Here are a few practical next steps for helping students engage your city:

  1. Share with students what you love about your community. Ask your students to share their favorite thing about the city. Find ways to express God’s love your city and invite students in that process with you. (i.e. build relationship with and bless neighbors, pray in the city, beautification projects, etc.)[4]
  2. Learn together from the history of your city. For example, make it a group project to gather information, interview key leaders and neighbors, and learn from historical figures. In the example of former slave-turned-landowner Biddy Mason mentioned earlier, she also spoke Spanish fluently, was generous, an influencer in the community, and showed bravery beyond her circumstances. In her story we find courage and strength for the challenges we face. But her story too often goes untold in our particular city. Cities offer us many learning opportunities like this as we engage with their histories, but sometimes we have to search for hidden stories like Mason’s.
  3. Create a city walk or prayer walk with your students (praying for city leaders, schools, and shared spaces). You can include a treasure hunt (seeking out gifts in the city) or look for symbols in the city (i.e. the cross, heart, dove, etc.). Provide tools for them to understand what they are seeing and experiencing. 
  4. If you are a suburban youth leader outside of a city, find a conversation partner who is knowledgeable about and/or leads walking tours in your community or nearby community. You might also explore questions with students around how your particular suburban area developed. What history do you know? What are the similarities/differences to the city? What is the unique gift and identity of the suburban context? Perhaps do a city walk in the downtown core of both areas to compare and contrast.
  5. For those who serve in rural communities, identify the rhythms and seasons of your particular area. How is community experienced in your local setting? How are people and place defined? What are the natural and artificial boundaries? Walk and drive to various boundaries and landmarks (e.g. a lake, town square, historic landmark) and do something at each location to interact with the power of place.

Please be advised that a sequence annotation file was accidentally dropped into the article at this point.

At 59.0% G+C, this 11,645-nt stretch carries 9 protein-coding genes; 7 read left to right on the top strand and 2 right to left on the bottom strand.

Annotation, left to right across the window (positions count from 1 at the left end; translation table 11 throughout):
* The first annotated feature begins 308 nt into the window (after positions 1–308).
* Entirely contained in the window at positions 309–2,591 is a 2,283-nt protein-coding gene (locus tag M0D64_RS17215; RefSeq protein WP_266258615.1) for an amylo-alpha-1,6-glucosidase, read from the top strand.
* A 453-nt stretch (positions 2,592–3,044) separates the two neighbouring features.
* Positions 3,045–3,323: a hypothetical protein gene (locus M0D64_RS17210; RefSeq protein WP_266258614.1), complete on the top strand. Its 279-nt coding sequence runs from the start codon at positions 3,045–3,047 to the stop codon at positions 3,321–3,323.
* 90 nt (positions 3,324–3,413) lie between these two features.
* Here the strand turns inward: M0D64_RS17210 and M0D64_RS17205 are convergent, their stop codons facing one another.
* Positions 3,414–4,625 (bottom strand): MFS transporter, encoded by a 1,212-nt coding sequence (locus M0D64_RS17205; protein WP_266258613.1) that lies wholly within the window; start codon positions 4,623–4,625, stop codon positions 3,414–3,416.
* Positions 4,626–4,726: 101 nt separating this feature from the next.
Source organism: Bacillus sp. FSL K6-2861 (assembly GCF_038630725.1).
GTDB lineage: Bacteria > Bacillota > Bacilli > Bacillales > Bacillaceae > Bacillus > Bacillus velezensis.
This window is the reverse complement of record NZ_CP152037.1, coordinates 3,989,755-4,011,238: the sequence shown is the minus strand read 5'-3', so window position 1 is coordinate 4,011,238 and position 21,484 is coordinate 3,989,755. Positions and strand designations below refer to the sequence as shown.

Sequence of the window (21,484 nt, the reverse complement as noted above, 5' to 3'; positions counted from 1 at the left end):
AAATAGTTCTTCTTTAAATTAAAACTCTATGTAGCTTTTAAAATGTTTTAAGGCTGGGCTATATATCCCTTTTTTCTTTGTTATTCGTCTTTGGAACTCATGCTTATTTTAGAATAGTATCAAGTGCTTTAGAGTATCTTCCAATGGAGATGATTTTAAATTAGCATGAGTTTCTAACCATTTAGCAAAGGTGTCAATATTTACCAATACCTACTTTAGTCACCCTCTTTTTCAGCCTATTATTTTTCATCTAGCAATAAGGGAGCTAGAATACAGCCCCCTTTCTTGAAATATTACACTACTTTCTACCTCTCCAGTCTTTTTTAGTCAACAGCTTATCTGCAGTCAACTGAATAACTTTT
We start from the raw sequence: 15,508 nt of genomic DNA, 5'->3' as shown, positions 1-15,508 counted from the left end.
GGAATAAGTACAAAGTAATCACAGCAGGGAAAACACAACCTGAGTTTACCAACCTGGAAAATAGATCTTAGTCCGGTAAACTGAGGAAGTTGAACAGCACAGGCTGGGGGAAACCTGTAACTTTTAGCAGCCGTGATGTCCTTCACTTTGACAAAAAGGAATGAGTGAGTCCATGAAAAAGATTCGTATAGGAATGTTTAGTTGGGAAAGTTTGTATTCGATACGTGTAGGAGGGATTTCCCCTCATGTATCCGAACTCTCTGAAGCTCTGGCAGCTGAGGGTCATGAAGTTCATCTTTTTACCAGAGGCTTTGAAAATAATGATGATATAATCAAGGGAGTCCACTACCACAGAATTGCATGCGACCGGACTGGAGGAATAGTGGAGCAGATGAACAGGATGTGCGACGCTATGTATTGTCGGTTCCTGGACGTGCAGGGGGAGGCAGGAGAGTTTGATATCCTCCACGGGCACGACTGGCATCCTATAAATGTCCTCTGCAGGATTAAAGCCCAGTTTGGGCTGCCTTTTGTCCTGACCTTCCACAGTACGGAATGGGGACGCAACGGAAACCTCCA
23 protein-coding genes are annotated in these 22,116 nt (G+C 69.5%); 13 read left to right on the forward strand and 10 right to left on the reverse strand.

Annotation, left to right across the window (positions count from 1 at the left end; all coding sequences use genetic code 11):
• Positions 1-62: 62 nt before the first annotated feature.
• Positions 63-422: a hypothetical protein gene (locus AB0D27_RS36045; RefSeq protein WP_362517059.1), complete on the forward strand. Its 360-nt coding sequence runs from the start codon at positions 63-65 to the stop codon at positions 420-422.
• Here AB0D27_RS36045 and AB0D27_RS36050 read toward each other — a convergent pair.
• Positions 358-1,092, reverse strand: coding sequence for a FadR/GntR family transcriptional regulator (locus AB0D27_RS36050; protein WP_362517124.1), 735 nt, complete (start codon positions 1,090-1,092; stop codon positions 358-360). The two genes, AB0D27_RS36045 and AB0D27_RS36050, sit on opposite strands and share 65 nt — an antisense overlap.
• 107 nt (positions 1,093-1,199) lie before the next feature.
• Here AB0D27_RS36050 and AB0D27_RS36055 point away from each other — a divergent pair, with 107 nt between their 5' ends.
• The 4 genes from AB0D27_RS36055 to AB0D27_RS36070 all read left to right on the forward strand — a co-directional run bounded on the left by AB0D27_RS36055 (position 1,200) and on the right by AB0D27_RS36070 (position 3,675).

We are called to love our cities, to be part of our communities, to seek their peace and to work on their behalf. Helping students to encounter God in the city makes God’s love real for us and our cities!

[1] Dolores Hayden, The Power of Place: Urban Landscapes as Public History (Cambridge, MA: MIT Press, 1997).

[2] Propaganda, “Justice and the Gospel,” Live Verge 2012: May 21, 2012.

[3] Edward L. Glaeser, Triumph of the City: How our Greatest Invention Makes Us Richer, Smarter, Greener, Healthier and Happier. Penguin Books, 2011.

[4] Thriving City Blocks ( is a great interactive resource that helps facilitate dreaming for and with your community.

Mary Glenn Image
Mary Glenn

Dr. Mary Glenn, Assistant Professor of the Practice of Chaplaincy and Community Development with Fuller Theological Seminary, previously served as an Urban Youth Ministry professor with the Fuller Youth Institute. Mary has more than 20 years of youth/college/community pastoral experience and she has served as a law enforcement chaplain for twenty-plus years. Mary loves cities, particularly Los Angeles (where she calls home), and she regularly leads Downtown Los Angeles urban immersions and city walks.